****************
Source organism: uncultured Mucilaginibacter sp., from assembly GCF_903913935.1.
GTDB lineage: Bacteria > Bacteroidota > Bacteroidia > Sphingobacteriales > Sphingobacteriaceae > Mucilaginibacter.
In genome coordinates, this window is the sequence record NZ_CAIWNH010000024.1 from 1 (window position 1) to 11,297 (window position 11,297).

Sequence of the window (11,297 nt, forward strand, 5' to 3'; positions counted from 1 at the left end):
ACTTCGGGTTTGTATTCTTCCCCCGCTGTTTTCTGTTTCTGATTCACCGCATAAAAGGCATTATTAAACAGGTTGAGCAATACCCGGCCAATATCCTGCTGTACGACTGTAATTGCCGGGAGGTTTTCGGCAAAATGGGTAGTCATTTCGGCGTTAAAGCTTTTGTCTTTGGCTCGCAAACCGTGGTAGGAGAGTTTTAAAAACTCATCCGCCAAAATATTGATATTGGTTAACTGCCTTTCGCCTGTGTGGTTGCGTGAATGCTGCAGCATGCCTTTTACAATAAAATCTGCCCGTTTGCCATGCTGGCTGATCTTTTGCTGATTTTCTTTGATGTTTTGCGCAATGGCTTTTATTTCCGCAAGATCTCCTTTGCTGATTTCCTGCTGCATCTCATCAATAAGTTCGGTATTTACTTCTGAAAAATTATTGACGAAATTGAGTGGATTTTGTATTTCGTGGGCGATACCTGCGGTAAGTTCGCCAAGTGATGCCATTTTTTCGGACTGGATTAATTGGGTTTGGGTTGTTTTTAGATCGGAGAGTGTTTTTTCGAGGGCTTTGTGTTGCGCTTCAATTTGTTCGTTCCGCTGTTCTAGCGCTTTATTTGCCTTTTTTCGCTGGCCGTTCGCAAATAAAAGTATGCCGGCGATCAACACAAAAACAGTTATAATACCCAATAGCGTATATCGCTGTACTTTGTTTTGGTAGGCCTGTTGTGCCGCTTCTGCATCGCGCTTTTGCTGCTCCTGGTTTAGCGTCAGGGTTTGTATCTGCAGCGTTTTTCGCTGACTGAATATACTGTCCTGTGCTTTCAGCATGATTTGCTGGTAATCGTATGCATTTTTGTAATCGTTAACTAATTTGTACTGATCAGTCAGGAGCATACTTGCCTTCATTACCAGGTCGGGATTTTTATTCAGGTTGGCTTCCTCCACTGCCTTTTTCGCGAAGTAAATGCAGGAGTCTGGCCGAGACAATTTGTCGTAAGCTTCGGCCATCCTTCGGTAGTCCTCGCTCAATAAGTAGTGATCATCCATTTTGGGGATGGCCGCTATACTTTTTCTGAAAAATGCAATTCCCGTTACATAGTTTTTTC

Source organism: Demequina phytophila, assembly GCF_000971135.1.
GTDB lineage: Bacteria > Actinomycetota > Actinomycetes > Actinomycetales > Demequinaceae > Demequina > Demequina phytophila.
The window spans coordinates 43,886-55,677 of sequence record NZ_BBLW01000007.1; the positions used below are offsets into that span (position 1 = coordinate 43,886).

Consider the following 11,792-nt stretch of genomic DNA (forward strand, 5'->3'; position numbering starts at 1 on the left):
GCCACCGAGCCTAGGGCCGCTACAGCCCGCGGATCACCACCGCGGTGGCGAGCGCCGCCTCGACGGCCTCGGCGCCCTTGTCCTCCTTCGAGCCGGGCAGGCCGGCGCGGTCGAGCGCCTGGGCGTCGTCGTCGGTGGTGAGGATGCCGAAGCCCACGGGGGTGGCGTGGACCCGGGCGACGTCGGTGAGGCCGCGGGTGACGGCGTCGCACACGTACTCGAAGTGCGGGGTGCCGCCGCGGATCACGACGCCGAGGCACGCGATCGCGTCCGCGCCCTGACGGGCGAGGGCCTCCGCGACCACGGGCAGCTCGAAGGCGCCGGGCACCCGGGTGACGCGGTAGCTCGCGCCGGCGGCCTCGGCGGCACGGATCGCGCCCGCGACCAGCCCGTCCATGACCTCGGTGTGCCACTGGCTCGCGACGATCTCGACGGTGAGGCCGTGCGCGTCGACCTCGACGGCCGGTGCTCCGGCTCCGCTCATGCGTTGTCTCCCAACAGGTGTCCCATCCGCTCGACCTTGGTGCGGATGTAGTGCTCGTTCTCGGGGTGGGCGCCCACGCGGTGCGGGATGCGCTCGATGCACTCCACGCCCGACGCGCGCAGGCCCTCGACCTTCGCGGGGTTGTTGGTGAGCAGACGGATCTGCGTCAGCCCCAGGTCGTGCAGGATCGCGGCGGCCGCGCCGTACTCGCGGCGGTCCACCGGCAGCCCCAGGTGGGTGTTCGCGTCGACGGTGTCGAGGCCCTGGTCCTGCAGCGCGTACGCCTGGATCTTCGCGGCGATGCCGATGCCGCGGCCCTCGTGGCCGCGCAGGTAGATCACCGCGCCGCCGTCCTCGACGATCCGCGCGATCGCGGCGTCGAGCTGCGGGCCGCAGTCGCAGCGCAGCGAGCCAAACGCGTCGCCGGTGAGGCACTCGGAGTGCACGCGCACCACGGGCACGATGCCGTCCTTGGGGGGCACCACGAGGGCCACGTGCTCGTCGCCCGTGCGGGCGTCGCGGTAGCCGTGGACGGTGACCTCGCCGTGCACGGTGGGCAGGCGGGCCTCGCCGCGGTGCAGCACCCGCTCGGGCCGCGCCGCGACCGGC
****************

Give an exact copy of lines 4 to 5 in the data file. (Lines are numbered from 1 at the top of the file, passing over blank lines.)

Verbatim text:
Sequence of the window (11,297 nt, forward strand, 5' to 3'; positions counted from 1 at the left end):
ACTTCGGGTTTGTATTCTTCCCCCGCTGTTTTCTGTTTCTGATTCACCGCATAAAAGGCATTATTAAACAGGTTGAGCAATACCCGGCCAATATCCTGCTGTACGACTGTAATTGCCGGGAGGTTTTCGGCAAAATGGGTAGTCATTTCGGCGTTAAAGCTTTTGTCTTTGGCTCGCAAACCGTGGTAGGAGAGTTTTAAAAACTCATCCGCCAAAATATTGATATTGGTTAACTGCCTTTCGCCTGTGTGGTTGCGTGAATGCTGCAGCATGCCTTTTACAATAAAATCTGCCCGTTTGCCATGCTGGCTGATCTTTTGCTGATTTTCTTTGATGTTTTGCGCAATGGCTTTTATTTCCGCAAGATCTCCTTTGCTGATTTCCTGCTGCATCTCATCAATAAGTTCGGTATTTACTTCTGAAAAATTATTGACGAAATTGAGTGGATTTTGTATTTCGTGGGCGATACCTGCGGTAAGTTCGCCAAGTGATGCCATTTTTTCGGACTGGATTAATTGGGTTTGGGTTGTTTTTAGATCGGAGAGTGTTTTTTCGAGGGCTTTGTGTTGCGCTTCAATTTGTTCGTTCCGCTGTTCTAGCGCTTTATTTGCCTTTTTTCGCTGGCCGTTCGCAAATAAAAGTATGCCGGCGATCAACACAAAAACAGTTATAATACCCAATAGCGTATATCGCTGTACTTTGTTTTGGTAGGCCTGTTGTGCCGCTTCTGCATCGCGCTTTTGCTGCTCCTGGTTTAGCGTCAGGGTTTGTATCTGCAGCGTTTTTCGCTGACTGAATATACTGTCCTGTGCTTTCAGCATGATTTGCTGGTAATCGTATGCATTTTTGTAATCGTTAACTAATTTGTACTGATCAGTCAGGAGCATACTTGCCTTCATTACCAGGTCGGGATTTTTATTCAGGTTGGCTTCCTCCACTGCCTTTTTCGCGAAGTAAATGCAGGAGTCTGGCCGAGACAATTTGTCGTAAGCTTCGGCCATCCTTCGGTAGTCCTCGCTCAATAAGTAGTGATCATCCATTTTGGGGATGGCCGCTATACTTTTTCTGAAAAATGCAATTCCCGTTACATAGTTTTTTC